Under the Dot Earth post about Rosenbaum, one of the regular commenters on Revkin’s blog asked why journalists have such a tough time explaining climate in a way the public “gets” and why CJR has often applauded the Times’ efforts nonetheless. He wants the press to go after ExxonMobil and other nefarious entities and expose how they have manufactured dissent about global warming—then, maybe, all will become clear. While it’s true that such artifice has been a serious problem (Revkin did most of the original digging into the White House’s role, one reason we have held him in esteem), there is plenty of legitimate scientific dissent that journalists must also contend with before the public will “get” climate.

A comprehensive picture depends upon answers to a lot of different questions. Journalists, contrary to the old maxim, must start focusing on the trees if people are to understand the forest.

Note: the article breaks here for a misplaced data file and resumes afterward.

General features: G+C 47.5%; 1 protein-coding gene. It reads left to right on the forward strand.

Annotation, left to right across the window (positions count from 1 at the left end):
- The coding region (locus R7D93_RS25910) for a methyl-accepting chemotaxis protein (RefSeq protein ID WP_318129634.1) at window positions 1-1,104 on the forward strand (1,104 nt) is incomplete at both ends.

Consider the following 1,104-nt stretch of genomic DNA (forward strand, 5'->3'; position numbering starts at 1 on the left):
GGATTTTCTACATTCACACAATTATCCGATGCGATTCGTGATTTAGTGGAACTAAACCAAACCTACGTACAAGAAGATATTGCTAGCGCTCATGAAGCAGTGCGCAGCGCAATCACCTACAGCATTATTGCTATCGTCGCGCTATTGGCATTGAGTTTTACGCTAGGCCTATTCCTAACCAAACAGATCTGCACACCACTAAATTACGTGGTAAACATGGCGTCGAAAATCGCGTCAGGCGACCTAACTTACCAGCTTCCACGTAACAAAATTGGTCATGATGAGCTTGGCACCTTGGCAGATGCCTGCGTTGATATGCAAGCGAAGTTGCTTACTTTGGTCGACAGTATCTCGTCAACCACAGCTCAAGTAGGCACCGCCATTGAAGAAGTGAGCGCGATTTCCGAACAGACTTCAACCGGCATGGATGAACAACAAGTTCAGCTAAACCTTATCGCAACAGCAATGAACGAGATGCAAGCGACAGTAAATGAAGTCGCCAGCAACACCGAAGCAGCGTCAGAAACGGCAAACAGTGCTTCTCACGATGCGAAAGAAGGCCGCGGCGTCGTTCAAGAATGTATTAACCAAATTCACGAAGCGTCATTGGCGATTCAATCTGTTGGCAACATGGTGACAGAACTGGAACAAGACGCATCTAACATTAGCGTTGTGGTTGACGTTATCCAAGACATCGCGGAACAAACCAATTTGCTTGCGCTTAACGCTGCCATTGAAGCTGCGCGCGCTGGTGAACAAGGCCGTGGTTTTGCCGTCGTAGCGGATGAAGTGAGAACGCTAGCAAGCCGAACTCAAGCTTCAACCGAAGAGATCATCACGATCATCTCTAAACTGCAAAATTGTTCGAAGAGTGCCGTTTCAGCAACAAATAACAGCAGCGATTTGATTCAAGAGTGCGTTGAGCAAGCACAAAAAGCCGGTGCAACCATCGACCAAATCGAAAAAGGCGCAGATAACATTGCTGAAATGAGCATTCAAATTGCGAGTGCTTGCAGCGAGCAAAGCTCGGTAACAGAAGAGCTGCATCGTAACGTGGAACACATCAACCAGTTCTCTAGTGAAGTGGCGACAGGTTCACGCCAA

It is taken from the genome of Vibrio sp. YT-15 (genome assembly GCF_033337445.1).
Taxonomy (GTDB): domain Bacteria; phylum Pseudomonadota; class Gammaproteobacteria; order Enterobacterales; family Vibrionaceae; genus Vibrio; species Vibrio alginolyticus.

N.B. There are two other accusations by Rosenbaum that I simply couldn’t let go of. First, he accuses CJR of “misunderstanding or misstating of the way science works,” because Russell’s feature reminds journalists that scientific consensus develops incrementally. To support his argument he reiterates Thomas Kuhn’s tired, old argument that science suddenly moves forward in great leaps when “paradigm shifts” overturn the prevailing conventional wisdom. Well, that can happen, but it’s rare. Technology may often improve dramatically overnight, but physical and life-sciences research is a miserably slow process. Second, Rosenbaum repeatedly accuses CJR of blindly defending “green” journalists and the new, “green religion” of environmentalism. He might note that the only time Russell used the word “green” outside of “greenhouse gas” in her piece was negatively, as in “greenwashing” and “green fatigue.” Go figure.


Curtis Brainard is the editor of The Observatory, CJR's online critique of science and environment reporting. Follow him on Twitter @cbrainard.